JavaScript Spread Operator Explained

The JavaScript spread operator is a way to expand an array or list into a concatenable type. This will make more sense after looking at a few examples and code snippets. If you do not understand arrays or lists within JavaScript please read this post first – Arrays and Lists in JavaScript

If we want to combine two arrays in JavaScript we can use the Concat function, which stands for concatenation. This function does not affect the arrays, it returns a new array with the combination of the two arrays. The ‘result’ variable in the code snippet below will contain an array with the number 1 through 10 inside.

We can achieve the same thing by using the spread operator. The spread operator is represented by three dots/periods (…). To concatenate two arrays we first create a new array by using two square brackets, then the first element we use the spread operator on the first array and we do the same with the 2nd element and 2nd array. The spread operator will expand the arrays into there elements. So the ‘result’ variable will contain the number 1 through 10, as before.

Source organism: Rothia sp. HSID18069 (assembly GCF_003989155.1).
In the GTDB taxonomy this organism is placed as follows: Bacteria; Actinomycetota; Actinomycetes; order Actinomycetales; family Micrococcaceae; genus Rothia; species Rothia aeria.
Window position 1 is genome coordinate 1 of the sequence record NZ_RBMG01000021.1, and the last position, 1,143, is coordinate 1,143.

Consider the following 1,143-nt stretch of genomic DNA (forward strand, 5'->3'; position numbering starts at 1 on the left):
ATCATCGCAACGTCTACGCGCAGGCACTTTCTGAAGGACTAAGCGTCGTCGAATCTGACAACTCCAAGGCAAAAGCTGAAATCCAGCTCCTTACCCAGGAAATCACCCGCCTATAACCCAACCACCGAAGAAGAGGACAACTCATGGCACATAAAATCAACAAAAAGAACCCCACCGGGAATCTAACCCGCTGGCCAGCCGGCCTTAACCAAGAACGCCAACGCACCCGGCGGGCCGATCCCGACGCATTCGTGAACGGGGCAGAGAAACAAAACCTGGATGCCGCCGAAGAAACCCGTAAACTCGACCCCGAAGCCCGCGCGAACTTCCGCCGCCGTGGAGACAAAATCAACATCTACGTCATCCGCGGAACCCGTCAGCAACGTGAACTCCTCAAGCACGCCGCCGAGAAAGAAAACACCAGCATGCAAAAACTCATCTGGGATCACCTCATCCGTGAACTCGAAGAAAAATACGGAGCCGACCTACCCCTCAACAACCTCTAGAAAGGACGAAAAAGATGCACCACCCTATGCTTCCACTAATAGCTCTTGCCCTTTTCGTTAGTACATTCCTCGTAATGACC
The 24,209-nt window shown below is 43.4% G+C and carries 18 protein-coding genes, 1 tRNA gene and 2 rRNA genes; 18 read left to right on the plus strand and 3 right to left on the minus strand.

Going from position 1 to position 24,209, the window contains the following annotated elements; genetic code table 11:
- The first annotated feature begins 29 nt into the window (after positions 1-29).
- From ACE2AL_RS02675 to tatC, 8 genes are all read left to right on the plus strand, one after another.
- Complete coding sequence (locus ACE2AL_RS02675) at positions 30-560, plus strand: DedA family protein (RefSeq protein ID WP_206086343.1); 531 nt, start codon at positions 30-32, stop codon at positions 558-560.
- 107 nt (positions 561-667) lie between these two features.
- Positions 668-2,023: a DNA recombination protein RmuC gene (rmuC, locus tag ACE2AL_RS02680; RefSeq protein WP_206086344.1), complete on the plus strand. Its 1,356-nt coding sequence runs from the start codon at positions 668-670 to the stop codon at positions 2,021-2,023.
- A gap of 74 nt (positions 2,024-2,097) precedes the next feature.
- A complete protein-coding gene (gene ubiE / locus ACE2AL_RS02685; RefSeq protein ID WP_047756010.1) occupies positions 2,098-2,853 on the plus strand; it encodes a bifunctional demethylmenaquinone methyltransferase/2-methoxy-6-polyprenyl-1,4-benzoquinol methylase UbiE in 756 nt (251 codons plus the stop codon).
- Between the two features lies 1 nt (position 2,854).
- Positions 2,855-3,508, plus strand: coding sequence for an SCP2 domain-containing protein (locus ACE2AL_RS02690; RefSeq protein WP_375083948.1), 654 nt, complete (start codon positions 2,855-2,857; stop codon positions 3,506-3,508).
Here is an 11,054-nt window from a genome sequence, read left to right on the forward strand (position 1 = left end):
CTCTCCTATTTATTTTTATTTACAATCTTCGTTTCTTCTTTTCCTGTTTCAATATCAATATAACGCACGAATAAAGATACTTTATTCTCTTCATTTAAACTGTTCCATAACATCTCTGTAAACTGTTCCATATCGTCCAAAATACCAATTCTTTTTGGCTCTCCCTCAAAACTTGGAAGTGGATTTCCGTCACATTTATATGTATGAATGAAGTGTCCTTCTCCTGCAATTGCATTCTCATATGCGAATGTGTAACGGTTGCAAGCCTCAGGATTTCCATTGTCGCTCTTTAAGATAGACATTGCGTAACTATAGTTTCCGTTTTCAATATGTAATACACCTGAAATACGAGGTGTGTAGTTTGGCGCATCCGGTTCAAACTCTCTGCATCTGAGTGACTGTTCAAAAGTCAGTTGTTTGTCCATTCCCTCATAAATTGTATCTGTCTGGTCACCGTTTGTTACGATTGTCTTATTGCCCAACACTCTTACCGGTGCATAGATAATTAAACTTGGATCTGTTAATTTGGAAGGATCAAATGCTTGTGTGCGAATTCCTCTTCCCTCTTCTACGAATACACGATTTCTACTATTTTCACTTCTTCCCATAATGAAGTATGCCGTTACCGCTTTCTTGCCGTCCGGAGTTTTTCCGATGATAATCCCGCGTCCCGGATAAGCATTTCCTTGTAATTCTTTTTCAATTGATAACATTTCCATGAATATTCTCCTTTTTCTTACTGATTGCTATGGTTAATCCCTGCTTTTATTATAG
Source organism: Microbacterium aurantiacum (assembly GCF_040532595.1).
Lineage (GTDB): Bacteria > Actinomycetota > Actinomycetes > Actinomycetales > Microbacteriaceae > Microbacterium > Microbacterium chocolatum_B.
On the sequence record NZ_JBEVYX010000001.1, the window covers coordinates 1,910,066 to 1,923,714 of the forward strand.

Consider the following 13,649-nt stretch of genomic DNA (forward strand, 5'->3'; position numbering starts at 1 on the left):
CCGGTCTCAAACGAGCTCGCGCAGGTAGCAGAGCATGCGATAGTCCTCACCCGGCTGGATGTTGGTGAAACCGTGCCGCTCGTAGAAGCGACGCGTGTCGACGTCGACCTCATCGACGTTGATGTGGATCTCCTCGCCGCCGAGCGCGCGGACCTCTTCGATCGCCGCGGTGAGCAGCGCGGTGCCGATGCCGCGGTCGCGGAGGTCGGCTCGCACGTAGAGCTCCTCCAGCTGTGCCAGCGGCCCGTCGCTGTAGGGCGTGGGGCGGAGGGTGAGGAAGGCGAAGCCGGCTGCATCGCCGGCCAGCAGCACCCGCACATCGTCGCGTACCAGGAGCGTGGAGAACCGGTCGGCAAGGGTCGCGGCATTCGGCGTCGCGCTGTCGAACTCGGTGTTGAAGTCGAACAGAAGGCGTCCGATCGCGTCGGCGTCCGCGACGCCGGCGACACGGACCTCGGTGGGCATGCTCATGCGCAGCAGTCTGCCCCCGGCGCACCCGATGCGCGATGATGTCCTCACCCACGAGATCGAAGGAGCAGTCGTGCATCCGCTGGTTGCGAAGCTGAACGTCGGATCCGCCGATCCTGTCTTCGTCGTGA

If we didn’t use the spread operator, as shown below. The ‘result’ array would contain two arrays, inside of 10 numbers. The first element would contain an array/list of the number 1 through 5 and the second element will be another list with the number 6 through 10.

You can also combine raw values and a spread operator to create a new array. The below result variable will contains a list of number from -2 to 5. This is because we are adding the raw value -2, -1, and 0 and then concatenating the ‘arr1’ list using a spread operator.

You can also use array methods, such as the filter function, in combination with the spread operator to create really custom lists. The below ‘result’ variable will contain a list of number from 3 to 6. Without the spread operator the result variable would contain two arrays instead of a list of just numbers.

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